Mark Riley: Anthony Albanese’s government needs to reconnect with the Australian people, and fast

Headshot of Mark Riley
Mark Riley
The Nightly
3 Min Read
After the failure of the voice referendum, Anthony Albanese has been lumbered with the blame.
After the failure of the voice referendum, Anthony Albanese has been lumbered with the blame. Credit: AAP

Things are beginning to turn for the Albanese Government.

The impression it has built of controlled authority is looking shaky.

On several issues of late, it has appeared uncertain, confused and slow to react.

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Its reputation for calm and measured political management is being questioned.

So is Anthony Albanese’s assurance that “the grown-ups are in control”.

And a Prime Minister who prides himself on his authenticity and candour is now appearing at crucial times to be choreographed and evasive.

The Albanese Government is losing momentum.

Ministers know it. Strategists feel it. Pollsters are picking it up in their focus groups.

It happens to all governments at some point. And it isn’t necessarily fatal. But it’s essential that those in control accept it is happening and address it — quickly.

The comprehensive defeat of the Voice referendum has changed the public’s perception of the Government’s political ascendancy.

CANBERRA, AUSTRALIA - JUNE 01: Prime Minister Anthony Albanese prepares for a group photo with his new Ministry after a swearing-in ceremony at Government House on June 01, 2022 in Canberra, Australia. Prime Minister Anthony Albanese unveiled his new cabinet on Tuesday following the Labor party's victory in the Australian Federal election on 21 May 2022. (Photo by Jenny Evans/Getty Images)
Prime Minister Anthony Albanese prepares for a group photo with his new Ministry after a swearing-in ceremony at Government House on June 01, 2022 in Canberra, Australia. Credit: Jenny Evans/Getty Images

A Prime Minister who promised a revived era of harmony and consensus is accused of leading the country through an ugly and divisive process.

It wasn’t all his doing. But as PM he is inevitably lumbered with the blame. That’s politics.

The loss hurt Albanese. Deeply.

A leader with a storied Labor upbringing had beseeched the party base to back him on an issue that deeply touched his heart.

They said No.

That same base now watches anxiously as the rising cost of living puts the squeeze on their family finances and wonders whether their Government could be doing more to help.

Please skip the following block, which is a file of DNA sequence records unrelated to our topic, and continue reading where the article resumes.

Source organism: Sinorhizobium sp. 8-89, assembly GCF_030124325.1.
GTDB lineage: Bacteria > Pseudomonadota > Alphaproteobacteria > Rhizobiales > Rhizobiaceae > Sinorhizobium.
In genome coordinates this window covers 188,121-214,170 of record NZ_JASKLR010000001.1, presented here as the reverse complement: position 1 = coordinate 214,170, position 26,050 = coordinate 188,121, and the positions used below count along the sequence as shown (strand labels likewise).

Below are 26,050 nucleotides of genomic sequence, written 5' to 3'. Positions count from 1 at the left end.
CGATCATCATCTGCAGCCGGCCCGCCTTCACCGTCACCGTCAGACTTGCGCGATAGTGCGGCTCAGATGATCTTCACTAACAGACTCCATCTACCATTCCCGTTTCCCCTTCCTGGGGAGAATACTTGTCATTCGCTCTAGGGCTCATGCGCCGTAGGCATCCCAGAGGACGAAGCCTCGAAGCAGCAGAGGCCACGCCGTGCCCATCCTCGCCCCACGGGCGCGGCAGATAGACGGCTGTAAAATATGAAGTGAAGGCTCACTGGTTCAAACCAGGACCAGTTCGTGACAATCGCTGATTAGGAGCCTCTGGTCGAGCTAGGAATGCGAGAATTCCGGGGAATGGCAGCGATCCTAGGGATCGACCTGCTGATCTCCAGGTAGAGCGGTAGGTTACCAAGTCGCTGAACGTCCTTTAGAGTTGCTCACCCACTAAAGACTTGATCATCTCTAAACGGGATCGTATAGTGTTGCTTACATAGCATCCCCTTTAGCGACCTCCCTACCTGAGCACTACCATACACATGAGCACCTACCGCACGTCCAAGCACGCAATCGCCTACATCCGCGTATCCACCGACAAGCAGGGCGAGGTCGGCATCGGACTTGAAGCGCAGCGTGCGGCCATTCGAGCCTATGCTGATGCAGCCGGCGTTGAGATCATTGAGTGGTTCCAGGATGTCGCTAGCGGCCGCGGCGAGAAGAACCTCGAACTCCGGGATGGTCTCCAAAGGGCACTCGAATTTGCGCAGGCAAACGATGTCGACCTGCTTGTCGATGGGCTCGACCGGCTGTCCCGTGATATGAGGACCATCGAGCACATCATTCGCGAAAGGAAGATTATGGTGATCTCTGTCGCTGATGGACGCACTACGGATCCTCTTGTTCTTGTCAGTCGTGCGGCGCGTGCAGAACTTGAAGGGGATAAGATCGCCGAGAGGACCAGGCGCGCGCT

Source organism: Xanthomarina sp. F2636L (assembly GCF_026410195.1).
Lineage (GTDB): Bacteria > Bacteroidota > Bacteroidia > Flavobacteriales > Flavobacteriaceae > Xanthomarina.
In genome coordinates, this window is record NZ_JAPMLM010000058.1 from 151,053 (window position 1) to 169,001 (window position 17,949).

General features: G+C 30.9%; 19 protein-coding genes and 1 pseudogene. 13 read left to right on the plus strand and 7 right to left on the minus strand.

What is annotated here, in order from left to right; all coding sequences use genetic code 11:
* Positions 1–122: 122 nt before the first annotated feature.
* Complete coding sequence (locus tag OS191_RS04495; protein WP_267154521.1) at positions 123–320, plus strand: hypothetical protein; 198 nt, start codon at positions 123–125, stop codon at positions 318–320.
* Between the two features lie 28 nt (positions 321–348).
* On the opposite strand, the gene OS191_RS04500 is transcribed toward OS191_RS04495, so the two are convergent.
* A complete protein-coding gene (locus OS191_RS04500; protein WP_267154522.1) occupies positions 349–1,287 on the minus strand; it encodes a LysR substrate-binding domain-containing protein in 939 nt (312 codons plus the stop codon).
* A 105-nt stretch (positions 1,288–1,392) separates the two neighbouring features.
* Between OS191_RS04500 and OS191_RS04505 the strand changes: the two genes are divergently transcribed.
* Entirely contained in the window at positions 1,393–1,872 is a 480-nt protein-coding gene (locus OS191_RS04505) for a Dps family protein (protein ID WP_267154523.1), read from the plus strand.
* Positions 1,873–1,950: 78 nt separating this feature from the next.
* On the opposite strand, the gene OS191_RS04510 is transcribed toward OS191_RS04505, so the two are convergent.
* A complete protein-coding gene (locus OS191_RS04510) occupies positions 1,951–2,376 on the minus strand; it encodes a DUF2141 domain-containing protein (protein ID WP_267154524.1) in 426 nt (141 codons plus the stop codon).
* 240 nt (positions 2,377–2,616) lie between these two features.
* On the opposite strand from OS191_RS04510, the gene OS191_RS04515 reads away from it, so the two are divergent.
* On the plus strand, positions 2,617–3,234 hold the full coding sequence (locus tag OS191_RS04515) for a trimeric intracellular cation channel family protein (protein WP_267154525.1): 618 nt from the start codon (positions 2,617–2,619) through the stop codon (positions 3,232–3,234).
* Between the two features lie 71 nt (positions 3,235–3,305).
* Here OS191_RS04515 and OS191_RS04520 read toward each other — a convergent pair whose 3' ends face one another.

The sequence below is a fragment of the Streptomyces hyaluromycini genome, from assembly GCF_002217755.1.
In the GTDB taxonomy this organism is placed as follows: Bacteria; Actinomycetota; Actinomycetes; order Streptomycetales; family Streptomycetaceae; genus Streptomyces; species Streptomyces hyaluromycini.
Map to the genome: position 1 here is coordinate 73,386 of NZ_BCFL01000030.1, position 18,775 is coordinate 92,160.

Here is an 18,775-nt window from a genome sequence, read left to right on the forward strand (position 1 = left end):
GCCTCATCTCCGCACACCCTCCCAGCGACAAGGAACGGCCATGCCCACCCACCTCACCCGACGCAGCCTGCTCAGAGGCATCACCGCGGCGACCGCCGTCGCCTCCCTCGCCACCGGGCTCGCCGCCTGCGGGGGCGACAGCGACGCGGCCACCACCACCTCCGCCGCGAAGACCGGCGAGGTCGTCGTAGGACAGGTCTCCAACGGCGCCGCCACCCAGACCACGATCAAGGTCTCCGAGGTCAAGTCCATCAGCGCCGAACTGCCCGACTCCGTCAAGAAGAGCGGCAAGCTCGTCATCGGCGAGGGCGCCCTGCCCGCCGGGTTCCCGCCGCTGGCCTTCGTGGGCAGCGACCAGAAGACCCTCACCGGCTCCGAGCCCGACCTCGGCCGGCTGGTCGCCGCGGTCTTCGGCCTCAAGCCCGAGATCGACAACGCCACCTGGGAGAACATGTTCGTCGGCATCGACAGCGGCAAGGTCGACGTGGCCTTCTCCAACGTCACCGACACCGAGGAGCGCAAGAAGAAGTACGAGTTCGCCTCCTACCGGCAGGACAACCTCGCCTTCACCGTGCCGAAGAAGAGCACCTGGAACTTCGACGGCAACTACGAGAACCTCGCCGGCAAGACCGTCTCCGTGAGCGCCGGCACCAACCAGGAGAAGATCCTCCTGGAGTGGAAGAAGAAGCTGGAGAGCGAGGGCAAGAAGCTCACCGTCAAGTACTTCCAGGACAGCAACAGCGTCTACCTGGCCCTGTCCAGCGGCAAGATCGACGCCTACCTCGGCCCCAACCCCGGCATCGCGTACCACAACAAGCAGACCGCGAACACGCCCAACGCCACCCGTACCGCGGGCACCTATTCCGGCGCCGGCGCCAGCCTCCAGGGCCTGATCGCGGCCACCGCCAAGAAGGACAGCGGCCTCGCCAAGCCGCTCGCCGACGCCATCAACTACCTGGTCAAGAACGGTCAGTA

The Government assures them it’s already delivered $23 billion in cost-of-living relief.

“Cheaper medicines, cheaper child care, cheaper and cleaner energy, fee-free TAFE,” is the constant refrain.

The Albanese Government is at a turning point in its relationship with the Australian people. It needs to reconnect. And fast.

But the financial pain keeps coming. Petrol is expensive, electricity bills remain high and mortgage repayments are skyrocketing after 13 interest rate rises.

Compounding that, voters are seeing a Government that no longer appears to be in control at crucial times.

The response to the High Court decision on indefinite detention has been messy and confusing.

The Government says it was always examining legislative options in case of an adverse ruling, but appeared flat-footed and clueless when that decision came.

Then it allowed Peter Dutton to effectively control the response, accepting his amendments imposing a severe regime that will be difficult to administer.

Albanese was in San Francisco at APEC at the time but was heavily involved in the negotiations. He acquiesced to Dutton’s demands rather than engage in a protracted debate over border protection.

But it was what he apparently didn’t do at APEC that has caused him the most damage.

Prime Minster Anthony Albanese with Chinese President Xi Jinping
Anthony Albanese shakes hands with Xi Jinping. Credit: EPA

Albanese spoke to Chinese President Xi Jinping on the sidelines of the meeting on Friday, three days after a Chinese warship hit a group of Australian naval divers with potentially dangerous sonar pulses.

But information about that incident wasn’t released by the Australian Government until Albanese was heading to the airport, an hour after his final APEC news conference.

The timing was cynical, and assured that the Prime Minster wouldn’t be questioned about it for days.

When he was finally interviewed on Tuesday, he point-blank refused to say whether he’d raised the issue with President Xi.

Albanese insisted that he never spoke publicly about his informal discussions with other leaders.

That was immediately exposed as untrue.

He had talked about that exact same meeting with Xi in some detail at an earlier news conference at APEC.

He’d revealed they’d spoken about his recent trip to China and about the remaining trade sanctions on Australia. He even took a question about whether he’d raised US President Biden’s description of Xi last week as a dictator. He hadn’t.

But he refused to say whether he did or did not raise the attack on Australian sailors.

Peter Dutton labelled him misleading, deceptive and tricky — all the same things Anthony Albanese used to call John Howard, Tony Abbott and Scott Morrison.

And that is how he appeared.

The Albanese Government is at a turning point in its relationship with the Australian people.

It needs to reconnect. And fast.

Being upfront and open, even when it’s inconvenient to do so, would be a good start.

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